Ribbon Cutting

United Way California Capital Region Merges with Woodland United Way
Merger will increase community impact throughout the region

Post Stephanie McLemore Bray
After a year of exploration, community meetings and preparation, Woodland United Way and United Way California Capital Region have officially merged.
 
The new organization operates under the United Way California Capital Region name. Both groups’ boards of directors unanimously approved the merger earlier this month. The merged United Way California Capital Region maintains offices in Woodland and Sacramento. Woodland United Way executive director Lori Ross is now a staff member at United Way California Capital Region directing its Yolo County programs from the Woodland office.    

“Our organizations have a long history of collaboration and shared common goals. We approached United Way California Capital Region nearly a year ago to discuss a potential merger as a way to enhance our ability to serve our community,” said Mike Jansen, board chair, Woodland United Way. “Together, as one local United Way we are stronger and better equipped to improve the lives of residents throughout our region.”

“We are thrilled that our longtime partnership with Woodland United Way takes on an even stronger form today,” said Stephanie Bray, president and CEO, United Way California Capital Region. “This merger ensures we are using our resources wisely and efficiently as we work to increase the number of kids across our region who graduate from high school ready for success in college or career.”

The merger will continue the former Woodland United Way’s work to make lasting change in Yolo County through education, including its KinderCamp, Read to Succeed, Imagination Library and Woodland Kids Read programs. Woodland City Manager Paul Navazio and John Purcell, senior vice president at Bayer Crop Science, have joined United Way’s board of directors, and the group has created the Woodland Community Advisory Committee chaired by Woodland resident, former Woodland United Way board member and longtime United Way California Capital Region board member Ruth Miller.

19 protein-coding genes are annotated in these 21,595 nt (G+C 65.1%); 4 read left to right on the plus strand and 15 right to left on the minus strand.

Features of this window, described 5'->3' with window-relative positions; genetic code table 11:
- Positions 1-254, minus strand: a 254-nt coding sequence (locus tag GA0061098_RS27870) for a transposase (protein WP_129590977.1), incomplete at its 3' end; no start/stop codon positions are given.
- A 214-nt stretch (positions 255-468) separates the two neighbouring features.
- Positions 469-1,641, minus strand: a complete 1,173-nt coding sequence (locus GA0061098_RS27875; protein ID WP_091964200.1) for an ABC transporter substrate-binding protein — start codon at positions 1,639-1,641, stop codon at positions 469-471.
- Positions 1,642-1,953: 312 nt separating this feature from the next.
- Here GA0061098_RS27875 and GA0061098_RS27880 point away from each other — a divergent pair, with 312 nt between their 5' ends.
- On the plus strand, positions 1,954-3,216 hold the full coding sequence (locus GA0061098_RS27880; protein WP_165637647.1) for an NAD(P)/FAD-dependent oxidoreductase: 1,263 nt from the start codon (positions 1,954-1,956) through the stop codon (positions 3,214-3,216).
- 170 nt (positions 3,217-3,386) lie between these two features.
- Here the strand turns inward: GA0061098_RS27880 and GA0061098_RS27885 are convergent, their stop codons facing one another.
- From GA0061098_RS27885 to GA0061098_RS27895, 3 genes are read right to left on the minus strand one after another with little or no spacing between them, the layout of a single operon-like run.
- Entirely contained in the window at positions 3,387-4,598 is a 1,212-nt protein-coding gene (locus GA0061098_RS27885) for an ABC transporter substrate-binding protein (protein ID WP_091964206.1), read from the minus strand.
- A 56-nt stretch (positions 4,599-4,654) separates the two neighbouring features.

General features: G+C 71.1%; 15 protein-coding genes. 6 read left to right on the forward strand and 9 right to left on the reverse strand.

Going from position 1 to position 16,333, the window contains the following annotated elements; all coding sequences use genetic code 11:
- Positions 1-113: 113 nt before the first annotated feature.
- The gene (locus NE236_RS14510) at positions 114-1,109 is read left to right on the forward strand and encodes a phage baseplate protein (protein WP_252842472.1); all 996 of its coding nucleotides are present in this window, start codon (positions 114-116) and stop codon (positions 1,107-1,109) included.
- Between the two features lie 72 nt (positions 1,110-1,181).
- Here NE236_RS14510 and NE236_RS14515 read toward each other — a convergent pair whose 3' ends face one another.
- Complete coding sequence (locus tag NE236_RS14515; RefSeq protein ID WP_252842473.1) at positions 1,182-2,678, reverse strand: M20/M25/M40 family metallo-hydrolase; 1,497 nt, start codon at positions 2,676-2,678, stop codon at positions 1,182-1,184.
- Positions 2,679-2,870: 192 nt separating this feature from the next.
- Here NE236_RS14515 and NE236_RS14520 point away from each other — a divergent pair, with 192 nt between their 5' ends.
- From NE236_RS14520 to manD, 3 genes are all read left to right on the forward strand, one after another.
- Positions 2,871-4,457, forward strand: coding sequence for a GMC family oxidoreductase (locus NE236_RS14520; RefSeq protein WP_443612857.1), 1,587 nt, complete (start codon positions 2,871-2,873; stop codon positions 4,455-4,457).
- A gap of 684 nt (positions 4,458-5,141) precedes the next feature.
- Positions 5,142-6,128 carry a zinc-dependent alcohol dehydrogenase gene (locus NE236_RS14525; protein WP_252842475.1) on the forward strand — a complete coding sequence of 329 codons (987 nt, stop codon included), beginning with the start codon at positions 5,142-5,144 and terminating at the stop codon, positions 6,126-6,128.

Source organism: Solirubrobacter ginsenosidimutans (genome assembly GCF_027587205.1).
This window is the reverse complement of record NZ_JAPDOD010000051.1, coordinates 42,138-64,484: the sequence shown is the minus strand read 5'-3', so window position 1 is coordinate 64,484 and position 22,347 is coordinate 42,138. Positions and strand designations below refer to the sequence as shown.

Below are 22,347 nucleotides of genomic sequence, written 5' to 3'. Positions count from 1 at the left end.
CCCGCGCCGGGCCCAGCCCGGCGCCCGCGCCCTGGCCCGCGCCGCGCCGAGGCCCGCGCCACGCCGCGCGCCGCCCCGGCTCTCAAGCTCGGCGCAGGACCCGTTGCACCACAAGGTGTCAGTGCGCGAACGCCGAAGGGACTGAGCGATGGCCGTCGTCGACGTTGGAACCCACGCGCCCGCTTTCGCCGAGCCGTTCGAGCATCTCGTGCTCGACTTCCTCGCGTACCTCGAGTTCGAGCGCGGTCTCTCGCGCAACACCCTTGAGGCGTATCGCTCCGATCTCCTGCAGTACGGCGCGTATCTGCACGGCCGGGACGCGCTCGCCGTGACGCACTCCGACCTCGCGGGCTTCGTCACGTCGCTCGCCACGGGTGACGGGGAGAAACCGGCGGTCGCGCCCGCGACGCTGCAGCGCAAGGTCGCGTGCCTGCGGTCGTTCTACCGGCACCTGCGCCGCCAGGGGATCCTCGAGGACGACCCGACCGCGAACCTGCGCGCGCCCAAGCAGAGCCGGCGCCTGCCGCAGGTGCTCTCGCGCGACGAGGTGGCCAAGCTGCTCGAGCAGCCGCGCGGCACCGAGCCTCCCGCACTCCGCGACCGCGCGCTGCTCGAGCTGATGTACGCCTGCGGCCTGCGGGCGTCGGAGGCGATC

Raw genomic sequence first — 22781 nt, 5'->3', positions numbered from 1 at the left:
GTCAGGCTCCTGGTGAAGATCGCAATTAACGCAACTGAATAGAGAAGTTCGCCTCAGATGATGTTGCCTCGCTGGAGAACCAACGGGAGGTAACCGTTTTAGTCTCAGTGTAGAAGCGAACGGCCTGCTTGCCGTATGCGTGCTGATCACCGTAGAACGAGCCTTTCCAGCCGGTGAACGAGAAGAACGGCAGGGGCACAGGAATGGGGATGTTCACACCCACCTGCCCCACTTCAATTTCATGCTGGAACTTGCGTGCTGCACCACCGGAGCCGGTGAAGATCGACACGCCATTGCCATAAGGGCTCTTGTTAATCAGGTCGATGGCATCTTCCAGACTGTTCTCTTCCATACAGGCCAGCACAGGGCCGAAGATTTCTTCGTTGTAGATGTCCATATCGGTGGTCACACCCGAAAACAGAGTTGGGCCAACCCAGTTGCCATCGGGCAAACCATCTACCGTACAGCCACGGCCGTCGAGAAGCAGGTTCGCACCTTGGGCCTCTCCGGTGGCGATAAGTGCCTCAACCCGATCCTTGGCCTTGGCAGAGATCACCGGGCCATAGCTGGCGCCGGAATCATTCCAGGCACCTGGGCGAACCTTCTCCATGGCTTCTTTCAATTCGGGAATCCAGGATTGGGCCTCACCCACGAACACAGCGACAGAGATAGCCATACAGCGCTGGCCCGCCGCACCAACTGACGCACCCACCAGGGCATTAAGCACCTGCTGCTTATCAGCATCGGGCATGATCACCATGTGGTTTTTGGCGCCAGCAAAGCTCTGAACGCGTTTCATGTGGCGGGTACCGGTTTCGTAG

“Our region and our residents are already benefiting from the combined experience, expertise and resources of both organizations,” Miller said. “I have seen how exceptional these two organizations have been individually, and I look forward to their work together to create stronger, healthier communities for families in Woodland and across the region.”

The partnership between the two United Ways recently resulted in Pioneer High School in Woodland attracting a P-TECH program. The P-TECH initiative created by IBM allows students to earn an associate’s degree in STEM along with a high school diploma and paid summer internships with local industry partners. Pioneer’s P-TECH program, SEED Academy, will open in partnership with Woodland Community College in fall 2021.

“Pioneer’s SEED Academy is an incredible asset to our community,” Ross said. “Merging our organizations is already bringing significant resources to Woodland, and I look forward to continuing to direct United Way’s presence in Yolo County.”

Over the past year, United Way has already expanded support and partnerships with nonprofits in Woodland and Yolo County. For the past three years, United Way California Capital Region has collaborated with Empower Yolo to offer free tax preparation services at Woodland High School. This partnership has helped Woodland residents claim more than $1 million in federal tax refunds. Through United Way, Yolo CASA became the first nonprofit partner in the region to offer the CalSavers Retirement Savings program to its employees. 

For nearly 100 years, United Way California Capital Region has brought local people together to make community change happen. Today, the nonprofit is bringing people together across Amador, El Dorado, Sacramento, Placer and Yolo counties for its Square One Project, a 20-year promise to significantly increase the number of students in our region who graduate from high school ready for success in college and beyond. United Way believes ending poverty starts in school and is working to ensure kids meet important milestones and their families receive support and resources.


 

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